Robert McMurray kindly corresponded to fill in some further details. He organized the group in February 1999 and initially ten artists comprised the group which became known as G10. Over time these full time members were joined by others who came as their schedules permitted. Among the early members were such well known artists as Brent Heighton, Mike Svob, Brent Lynch, Rick McDiarmid, Susan McIvor, Sheila Symington. Bob thinks that possibly Bernie Major and Susan Falk were also with the original number. Occasionally Robert Genn, Alan Wylie, Janice Robertson, Suzanne Northcott and Jeanne Duffey met their colleagues for these delightful days. Space was rented at Beecher Place, lighting and assorted equipment and life models of course were provided and the drawing sessions were followed by a meal at Beecher Street Café. I learned from Bob M, that group members shared several shows at the Firehall Gallery in Delta. As life unfolded for each artist and other priorities arose, it was deemed wise to conclude the G10 group meetings and the group was dissolved in August 2007.

I couldn't properly display The triptych above called From the Water but it is an oil painting by Robert McMurray. It's dimensions are right panel 42" X 30"; centre panel 42 x 60"; right panel 42" X 30" and it is in a private collection. Images are the property of the artist. Seek his permission for use.

Oh, and by the way, my golf game yesterday was hot and cold much like my painting it seems.

Monday, August 17, 2009

The G10 Group of Artists

The G10 Group of Artists

I mentioned earlier the benefits of collegial arts activity and here is a group of artists, nineteen of them, who meet weekly as individual schedules permit. Their gatherings take place at the waterfront at Crescent Beach each Tuesday. During a three hour session the group does sketches of a hired model who does brief poses, some one to two minutes in length, others from five to ten minutes or longer. The value of these sessions for these artists is manifold but certainly it provides a regular invigorating atmosphere for developing or fine-tuning drawing skills. One can imagine how inspiring such meetings are to an artist’s creative imagination and motivation when in the company of friends and peers. This ritual exercise is followed by a lunch at the Beecher Street Café. Christine and I celebrated our forty-second anniversary at this quaint dining facility last Wednesday. Can you imagine the stimulating conversations over lunch when that many artists converge? The G10 holds occasional group shows.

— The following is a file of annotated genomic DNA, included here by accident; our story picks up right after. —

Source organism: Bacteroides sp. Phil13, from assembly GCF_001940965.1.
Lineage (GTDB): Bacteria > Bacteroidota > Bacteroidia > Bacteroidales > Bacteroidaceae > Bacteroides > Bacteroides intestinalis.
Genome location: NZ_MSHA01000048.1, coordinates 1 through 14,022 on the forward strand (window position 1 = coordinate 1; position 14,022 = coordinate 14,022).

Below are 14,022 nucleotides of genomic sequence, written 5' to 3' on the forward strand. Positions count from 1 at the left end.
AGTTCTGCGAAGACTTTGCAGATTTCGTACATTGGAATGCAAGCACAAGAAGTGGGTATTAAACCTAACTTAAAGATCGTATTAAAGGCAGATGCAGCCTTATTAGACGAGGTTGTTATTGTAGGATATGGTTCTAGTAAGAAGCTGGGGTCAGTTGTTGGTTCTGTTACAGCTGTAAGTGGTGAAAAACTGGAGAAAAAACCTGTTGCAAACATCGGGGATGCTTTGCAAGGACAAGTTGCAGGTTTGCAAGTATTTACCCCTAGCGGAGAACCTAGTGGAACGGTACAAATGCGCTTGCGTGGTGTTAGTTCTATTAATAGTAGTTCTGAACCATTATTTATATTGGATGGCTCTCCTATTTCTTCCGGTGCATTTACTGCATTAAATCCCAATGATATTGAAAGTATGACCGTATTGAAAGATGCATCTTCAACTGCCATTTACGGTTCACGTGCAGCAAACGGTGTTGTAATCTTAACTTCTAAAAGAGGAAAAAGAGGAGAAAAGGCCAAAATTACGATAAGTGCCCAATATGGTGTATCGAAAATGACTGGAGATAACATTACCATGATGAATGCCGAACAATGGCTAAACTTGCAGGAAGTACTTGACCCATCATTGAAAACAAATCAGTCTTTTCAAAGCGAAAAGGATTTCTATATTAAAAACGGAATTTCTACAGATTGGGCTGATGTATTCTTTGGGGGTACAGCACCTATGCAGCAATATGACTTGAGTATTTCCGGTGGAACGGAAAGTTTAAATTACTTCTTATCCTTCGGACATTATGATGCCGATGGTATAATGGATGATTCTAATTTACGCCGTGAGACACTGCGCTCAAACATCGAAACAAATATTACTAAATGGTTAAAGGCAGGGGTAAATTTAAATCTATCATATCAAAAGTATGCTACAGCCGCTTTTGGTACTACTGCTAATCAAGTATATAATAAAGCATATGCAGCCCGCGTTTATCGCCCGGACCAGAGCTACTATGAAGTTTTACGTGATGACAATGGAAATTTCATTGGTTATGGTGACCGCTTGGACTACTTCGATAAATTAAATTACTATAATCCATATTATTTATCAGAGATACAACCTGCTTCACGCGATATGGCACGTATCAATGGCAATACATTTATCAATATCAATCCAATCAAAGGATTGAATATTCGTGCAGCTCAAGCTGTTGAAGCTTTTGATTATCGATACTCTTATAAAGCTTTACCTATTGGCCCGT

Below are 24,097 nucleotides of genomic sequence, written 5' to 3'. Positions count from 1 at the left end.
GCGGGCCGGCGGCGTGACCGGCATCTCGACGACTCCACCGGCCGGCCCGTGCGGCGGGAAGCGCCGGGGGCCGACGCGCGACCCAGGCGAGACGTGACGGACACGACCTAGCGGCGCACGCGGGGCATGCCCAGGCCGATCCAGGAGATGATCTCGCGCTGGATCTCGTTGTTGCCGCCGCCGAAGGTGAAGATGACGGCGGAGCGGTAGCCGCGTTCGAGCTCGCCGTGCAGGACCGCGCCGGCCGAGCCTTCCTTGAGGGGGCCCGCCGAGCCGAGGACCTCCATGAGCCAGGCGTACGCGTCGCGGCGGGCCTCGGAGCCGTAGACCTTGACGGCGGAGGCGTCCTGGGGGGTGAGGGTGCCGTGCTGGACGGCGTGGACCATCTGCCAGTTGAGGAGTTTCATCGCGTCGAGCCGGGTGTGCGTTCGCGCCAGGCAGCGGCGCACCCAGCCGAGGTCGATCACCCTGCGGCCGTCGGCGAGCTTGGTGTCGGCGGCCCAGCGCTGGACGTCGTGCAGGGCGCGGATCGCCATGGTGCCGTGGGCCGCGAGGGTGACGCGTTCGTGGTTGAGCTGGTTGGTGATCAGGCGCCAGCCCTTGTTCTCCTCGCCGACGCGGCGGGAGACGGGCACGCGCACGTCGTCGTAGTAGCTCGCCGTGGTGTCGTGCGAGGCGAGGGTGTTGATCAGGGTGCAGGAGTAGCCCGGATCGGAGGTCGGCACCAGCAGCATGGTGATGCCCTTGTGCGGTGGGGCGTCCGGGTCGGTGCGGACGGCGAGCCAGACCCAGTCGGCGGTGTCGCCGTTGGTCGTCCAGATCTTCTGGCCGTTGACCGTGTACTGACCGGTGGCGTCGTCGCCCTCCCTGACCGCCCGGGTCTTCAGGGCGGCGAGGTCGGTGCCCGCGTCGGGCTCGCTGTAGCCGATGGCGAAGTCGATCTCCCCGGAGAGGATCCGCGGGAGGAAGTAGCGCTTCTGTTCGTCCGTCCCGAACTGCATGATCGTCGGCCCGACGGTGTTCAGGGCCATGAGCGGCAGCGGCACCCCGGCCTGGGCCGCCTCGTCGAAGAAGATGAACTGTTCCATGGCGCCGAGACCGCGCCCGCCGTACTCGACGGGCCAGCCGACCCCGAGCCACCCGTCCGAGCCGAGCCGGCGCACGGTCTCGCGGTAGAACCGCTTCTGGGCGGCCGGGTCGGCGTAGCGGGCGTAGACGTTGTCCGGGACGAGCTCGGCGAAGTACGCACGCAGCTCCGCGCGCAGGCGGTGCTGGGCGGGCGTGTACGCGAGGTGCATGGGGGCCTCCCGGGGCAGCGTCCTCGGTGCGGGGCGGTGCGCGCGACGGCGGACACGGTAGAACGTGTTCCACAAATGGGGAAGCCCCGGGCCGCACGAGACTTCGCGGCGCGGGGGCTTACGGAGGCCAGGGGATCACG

I don’t know the names of the entire group of local artist but among them are Maryanne Kamphuis, Kim Pollard, Robert McMurray, Bette Laughy, Kathy Johnson, and Susan Falk. You can check their web links to their names.

Perhaps you can even write to one of them to inquire what is the derivation of the G10 nomenclature. I can’t – I am off to a Golf game.

Wednesday, August 12, 2009

August 12th, Our Forty-Second Wedding Anniversary

I proposed to Christine over the New Year celebration that took us from 1966 to 1967. She came with me from our autumn semester at college to my family home in St. Catharines, Ontario. My proposal took place in Niagara Falls, within sight of the colourful night spotlights shining on the cascading water. I was not on bended knee but bended butt, since both of us were sitting in my father’s car. As I opened a velvet ring box, I asked Christine Francis May Langlois to be my wife. I wasn’t confident that I had selected a ring that she would like, so my jeweler friend, Dave Burke from Bancroft, supplied with others. From a paper bag under the car seat I pulled six more rings and set all seven boxes across the dashboard. Christine still wears today, the ring that I had chosen for her. She says she still loves it and she is glad that she never changed the high setting so popular 42 years ago.